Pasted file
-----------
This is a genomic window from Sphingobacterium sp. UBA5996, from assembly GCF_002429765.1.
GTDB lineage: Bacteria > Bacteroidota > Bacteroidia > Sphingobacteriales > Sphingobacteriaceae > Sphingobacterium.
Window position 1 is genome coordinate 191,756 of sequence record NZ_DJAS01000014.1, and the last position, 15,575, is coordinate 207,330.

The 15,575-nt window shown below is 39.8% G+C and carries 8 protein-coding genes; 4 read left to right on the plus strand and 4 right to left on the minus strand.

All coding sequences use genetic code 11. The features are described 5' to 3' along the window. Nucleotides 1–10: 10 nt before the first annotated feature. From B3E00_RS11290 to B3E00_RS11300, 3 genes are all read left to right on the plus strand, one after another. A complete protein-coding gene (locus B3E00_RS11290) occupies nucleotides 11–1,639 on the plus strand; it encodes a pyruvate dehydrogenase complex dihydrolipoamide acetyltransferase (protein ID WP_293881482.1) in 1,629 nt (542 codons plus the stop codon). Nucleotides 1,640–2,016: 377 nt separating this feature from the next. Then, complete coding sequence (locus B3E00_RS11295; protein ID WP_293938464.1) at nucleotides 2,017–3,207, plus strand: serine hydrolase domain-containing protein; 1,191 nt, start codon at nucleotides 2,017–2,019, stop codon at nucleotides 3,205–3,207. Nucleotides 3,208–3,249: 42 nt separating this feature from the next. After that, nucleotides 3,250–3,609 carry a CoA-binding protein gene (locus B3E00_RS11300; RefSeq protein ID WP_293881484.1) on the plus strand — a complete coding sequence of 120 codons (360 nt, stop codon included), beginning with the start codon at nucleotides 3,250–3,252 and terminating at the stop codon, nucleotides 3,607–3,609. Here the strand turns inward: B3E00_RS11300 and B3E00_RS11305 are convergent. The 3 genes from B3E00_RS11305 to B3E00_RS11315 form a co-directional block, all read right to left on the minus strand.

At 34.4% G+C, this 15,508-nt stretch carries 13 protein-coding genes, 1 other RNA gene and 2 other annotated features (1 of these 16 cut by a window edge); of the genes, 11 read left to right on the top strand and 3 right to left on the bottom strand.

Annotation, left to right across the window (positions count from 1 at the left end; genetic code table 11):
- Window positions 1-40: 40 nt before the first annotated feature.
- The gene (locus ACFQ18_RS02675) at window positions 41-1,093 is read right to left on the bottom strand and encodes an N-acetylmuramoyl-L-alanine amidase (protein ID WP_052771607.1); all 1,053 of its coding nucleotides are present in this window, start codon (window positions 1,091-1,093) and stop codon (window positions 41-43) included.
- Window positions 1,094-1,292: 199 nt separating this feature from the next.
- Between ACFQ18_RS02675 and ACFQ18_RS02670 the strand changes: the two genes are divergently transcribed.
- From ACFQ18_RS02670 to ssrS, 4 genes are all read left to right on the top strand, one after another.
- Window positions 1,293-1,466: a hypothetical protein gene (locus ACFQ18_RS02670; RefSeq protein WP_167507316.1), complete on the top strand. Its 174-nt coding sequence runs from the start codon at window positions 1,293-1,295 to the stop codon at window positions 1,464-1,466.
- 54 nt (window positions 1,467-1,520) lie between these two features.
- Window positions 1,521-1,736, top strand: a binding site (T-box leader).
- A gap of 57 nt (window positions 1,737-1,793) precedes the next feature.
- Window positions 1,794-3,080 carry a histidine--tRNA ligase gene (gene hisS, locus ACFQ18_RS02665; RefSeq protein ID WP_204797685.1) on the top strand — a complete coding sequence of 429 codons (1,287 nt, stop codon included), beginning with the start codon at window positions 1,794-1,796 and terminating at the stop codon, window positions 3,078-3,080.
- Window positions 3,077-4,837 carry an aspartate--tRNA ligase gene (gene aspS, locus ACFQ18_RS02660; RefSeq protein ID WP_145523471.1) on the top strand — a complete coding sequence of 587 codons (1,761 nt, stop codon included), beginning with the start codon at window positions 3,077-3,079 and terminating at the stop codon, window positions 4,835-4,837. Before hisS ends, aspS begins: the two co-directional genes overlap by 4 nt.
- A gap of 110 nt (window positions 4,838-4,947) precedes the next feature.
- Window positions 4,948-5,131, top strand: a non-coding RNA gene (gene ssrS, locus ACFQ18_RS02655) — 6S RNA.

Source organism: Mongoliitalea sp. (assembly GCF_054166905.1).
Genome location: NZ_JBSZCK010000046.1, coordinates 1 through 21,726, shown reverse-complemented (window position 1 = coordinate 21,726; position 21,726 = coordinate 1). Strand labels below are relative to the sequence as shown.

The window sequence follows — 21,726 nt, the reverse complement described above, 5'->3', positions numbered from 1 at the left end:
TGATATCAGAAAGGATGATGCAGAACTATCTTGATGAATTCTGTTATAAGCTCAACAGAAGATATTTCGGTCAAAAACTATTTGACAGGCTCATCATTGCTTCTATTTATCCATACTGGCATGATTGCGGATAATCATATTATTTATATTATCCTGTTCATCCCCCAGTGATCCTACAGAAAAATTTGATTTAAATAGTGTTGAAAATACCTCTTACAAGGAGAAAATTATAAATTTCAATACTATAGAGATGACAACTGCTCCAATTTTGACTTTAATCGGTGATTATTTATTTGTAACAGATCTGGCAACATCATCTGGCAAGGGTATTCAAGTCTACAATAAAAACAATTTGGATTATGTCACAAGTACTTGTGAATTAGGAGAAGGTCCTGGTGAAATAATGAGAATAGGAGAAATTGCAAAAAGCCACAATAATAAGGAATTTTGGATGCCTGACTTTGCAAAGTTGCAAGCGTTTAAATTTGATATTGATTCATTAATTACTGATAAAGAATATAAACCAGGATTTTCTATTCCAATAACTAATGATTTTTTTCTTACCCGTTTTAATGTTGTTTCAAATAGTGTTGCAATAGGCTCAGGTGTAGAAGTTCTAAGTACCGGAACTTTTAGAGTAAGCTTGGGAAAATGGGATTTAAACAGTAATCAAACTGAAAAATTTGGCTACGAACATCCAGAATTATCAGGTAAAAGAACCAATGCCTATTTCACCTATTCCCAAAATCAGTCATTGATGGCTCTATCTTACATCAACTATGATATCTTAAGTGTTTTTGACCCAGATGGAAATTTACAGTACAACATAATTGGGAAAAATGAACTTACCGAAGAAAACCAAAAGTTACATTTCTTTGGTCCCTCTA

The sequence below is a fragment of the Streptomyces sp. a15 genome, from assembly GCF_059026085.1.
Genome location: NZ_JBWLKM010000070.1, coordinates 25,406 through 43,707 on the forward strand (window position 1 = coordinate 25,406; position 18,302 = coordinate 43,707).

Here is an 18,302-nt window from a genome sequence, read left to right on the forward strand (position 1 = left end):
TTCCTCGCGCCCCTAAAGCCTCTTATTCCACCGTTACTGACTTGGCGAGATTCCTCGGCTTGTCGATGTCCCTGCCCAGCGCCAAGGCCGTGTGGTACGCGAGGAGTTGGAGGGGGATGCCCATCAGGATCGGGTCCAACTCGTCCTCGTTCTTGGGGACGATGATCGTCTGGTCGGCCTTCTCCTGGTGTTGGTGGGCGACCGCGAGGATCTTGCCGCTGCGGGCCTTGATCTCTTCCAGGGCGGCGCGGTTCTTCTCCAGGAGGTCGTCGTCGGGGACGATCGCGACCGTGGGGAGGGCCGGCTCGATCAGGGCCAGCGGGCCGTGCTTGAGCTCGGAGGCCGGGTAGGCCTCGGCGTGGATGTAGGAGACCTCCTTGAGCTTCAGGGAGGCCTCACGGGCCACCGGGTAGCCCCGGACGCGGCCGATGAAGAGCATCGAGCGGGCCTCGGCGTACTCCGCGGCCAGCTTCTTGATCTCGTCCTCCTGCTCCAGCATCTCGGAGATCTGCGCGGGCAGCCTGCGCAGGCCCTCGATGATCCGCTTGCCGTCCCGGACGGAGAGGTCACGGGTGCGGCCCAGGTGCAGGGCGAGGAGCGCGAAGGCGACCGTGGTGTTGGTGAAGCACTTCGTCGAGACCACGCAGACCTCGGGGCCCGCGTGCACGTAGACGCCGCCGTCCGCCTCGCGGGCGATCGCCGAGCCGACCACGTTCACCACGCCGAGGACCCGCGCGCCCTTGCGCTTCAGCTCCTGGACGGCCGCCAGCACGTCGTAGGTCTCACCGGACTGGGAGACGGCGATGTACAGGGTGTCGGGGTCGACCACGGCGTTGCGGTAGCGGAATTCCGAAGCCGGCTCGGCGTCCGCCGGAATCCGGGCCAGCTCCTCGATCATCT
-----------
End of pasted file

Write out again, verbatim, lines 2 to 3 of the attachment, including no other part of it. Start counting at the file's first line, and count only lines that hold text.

GTDB lineage: Bacteria > Bacteroidota > Bacteroidia > Sphingobacteriales > Sphingobacteriaceae > Sphingobacterium.
Window position 1 is genome coordinate 191,756 of sequence record NZ_DJAS01000014.1, and the last position, 15,575, is coordinate 207,330.